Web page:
Glass is technology, being forced towards people on the basis that, because it’s technology, they’ll want it. So far, the evidence is: no, they don’t. At which point we turn to the Apple Watch. Not, you’ll note, “smartwatch” or even “iWatch”; Apple isn’t classing it with the iPod, iPhone, iMac or iPad through its nomenclature. Instead, it’s using a familiar format to introduce something that might be remarkably different. Yet unlike Google’s initial marketing, Apple has pretty much said nothing about what its watch will do. Apart from run apps. Having briefly tried one on, I can say that it’s light, doesn’t look ugly, and that it offers subtle taps on your wrist for different sorts of notifications, as well as having a bright screen.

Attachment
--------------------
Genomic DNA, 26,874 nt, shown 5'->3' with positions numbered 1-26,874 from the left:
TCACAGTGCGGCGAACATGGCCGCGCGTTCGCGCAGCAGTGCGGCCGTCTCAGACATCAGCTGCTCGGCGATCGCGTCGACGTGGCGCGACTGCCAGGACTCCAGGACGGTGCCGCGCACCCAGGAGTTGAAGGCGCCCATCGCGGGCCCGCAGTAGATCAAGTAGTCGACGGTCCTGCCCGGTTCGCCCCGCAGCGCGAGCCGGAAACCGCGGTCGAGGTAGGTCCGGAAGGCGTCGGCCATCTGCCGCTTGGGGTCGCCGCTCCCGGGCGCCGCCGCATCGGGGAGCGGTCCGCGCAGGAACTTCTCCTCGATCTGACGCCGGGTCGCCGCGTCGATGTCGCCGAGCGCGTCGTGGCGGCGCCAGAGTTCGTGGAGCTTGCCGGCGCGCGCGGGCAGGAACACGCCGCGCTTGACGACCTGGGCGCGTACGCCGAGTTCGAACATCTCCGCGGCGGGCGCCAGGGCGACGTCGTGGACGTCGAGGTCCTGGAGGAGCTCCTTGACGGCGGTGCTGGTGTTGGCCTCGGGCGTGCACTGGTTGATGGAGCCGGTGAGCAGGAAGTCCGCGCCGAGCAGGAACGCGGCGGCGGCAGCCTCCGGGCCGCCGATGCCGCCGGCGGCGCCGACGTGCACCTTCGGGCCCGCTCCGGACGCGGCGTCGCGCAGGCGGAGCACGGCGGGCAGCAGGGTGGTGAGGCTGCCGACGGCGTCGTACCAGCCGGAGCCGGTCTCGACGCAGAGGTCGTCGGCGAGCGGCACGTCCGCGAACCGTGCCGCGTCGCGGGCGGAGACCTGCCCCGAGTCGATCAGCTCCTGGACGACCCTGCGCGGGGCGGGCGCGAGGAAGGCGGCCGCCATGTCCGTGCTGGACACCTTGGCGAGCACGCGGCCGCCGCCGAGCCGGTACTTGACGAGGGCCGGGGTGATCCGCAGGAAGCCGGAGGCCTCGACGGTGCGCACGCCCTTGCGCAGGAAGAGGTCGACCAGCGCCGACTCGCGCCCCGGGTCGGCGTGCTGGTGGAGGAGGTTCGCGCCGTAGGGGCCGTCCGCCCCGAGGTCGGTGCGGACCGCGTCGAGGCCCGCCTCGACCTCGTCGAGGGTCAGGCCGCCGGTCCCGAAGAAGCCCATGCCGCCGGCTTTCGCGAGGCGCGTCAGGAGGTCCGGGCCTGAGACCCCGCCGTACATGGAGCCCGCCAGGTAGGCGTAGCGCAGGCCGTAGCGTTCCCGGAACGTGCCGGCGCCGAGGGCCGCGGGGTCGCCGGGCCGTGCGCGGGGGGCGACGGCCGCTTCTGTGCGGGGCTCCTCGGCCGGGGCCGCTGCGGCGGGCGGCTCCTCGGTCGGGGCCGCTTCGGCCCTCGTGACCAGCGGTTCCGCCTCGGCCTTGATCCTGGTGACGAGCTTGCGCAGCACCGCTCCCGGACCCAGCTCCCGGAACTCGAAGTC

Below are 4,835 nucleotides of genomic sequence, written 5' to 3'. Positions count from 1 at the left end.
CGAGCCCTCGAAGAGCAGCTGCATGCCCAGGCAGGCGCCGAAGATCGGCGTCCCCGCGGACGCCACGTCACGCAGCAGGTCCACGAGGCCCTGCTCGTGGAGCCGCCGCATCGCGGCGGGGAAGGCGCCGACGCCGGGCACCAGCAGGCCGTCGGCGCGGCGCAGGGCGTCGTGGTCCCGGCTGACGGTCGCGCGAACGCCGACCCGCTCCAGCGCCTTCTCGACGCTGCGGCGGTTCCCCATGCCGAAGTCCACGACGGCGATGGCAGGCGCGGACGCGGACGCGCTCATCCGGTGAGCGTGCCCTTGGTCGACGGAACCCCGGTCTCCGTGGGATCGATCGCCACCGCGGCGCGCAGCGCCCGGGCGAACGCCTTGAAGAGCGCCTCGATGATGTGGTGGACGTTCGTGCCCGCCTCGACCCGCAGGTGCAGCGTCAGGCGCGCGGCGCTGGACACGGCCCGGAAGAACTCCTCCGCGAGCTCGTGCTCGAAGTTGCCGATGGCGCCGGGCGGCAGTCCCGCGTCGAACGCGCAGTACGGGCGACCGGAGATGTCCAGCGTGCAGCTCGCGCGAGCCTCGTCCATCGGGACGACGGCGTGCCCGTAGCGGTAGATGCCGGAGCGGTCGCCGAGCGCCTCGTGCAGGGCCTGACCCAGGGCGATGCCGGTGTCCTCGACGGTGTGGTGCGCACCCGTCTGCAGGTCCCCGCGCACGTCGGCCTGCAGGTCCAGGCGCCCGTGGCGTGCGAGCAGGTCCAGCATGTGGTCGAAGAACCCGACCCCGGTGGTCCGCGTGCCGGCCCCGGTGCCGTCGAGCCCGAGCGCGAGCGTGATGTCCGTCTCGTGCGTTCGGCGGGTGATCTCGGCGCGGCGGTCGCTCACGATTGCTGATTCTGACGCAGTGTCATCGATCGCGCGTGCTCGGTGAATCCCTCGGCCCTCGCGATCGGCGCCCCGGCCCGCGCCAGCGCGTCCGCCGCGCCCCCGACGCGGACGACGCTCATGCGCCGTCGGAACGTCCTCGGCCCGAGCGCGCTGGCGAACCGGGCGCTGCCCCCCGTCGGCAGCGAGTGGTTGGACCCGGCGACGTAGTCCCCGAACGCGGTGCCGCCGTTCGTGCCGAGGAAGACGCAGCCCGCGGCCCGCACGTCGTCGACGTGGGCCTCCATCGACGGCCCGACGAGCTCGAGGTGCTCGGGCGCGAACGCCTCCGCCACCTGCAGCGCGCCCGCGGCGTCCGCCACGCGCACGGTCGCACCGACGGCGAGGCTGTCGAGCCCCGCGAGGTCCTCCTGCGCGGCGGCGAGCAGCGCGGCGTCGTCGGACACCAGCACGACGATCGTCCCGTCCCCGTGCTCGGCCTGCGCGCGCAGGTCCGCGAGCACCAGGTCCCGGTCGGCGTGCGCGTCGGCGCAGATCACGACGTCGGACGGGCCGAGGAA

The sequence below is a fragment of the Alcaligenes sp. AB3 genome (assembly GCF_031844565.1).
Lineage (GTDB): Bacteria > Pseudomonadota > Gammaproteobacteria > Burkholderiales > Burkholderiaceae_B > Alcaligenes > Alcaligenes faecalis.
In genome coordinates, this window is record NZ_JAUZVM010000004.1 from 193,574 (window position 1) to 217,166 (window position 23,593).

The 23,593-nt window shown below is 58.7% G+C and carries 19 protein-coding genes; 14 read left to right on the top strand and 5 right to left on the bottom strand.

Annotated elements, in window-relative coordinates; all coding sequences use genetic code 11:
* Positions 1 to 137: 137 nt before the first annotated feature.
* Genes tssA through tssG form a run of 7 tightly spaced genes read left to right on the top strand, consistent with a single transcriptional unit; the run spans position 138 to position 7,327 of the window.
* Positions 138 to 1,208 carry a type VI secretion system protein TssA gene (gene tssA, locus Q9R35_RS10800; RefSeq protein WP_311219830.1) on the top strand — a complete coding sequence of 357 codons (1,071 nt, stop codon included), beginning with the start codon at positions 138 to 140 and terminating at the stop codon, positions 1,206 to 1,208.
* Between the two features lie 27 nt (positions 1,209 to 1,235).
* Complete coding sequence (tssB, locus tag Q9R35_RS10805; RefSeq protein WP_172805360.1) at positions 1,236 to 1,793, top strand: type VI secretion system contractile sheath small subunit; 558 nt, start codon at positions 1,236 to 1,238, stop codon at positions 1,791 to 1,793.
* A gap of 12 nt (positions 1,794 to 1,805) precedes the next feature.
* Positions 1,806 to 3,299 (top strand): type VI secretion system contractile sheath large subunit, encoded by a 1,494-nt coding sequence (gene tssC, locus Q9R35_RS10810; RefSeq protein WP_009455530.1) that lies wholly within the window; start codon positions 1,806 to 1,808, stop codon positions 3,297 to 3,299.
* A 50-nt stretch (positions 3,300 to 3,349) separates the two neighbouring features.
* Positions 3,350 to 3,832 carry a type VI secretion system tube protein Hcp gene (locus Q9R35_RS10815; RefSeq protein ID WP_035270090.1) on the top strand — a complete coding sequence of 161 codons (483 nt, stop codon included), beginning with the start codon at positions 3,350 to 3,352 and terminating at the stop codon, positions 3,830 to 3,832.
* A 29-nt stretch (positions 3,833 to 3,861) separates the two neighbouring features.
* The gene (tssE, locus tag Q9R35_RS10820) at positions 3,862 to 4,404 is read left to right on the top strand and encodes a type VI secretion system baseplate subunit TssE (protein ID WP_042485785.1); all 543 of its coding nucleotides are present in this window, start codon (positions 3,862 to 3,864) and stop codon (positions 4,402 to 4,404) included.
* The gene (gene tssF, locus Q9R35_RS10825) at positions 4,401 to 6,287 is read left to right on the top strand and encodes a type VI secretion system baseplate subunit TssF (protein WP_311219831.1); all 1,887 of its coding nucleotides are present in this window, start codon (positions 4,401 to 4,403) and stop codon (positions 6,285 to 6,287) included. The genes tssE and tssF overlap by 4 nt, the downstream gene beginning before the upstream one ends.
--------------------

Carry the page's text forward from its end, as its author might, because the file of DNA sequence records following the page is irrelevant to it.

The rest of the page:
Glass is technology people don't want, in a cringe inducing single form factor that appears to have been designed by a team that never seemed to make a correlation between glasses being both functional as glasses and as fashion accessories that occupy prime real estate on your face. While I still have no idea what the Apple Watch will do, nor do I have a handle on John Q. Public's need for whatever it may be able to do, at the very least Apple and its obsession with good taste gets (and maybe gets it too much) that a watch is a fashion accessory that has to fit into a myriad of unique users' sense of personal style.
(Though comparing Glass with Apple Watch isn't entirely fair, at least now when we have, or will have soon, more apt Moto 360 vs. Apple Watch comparisons to make.)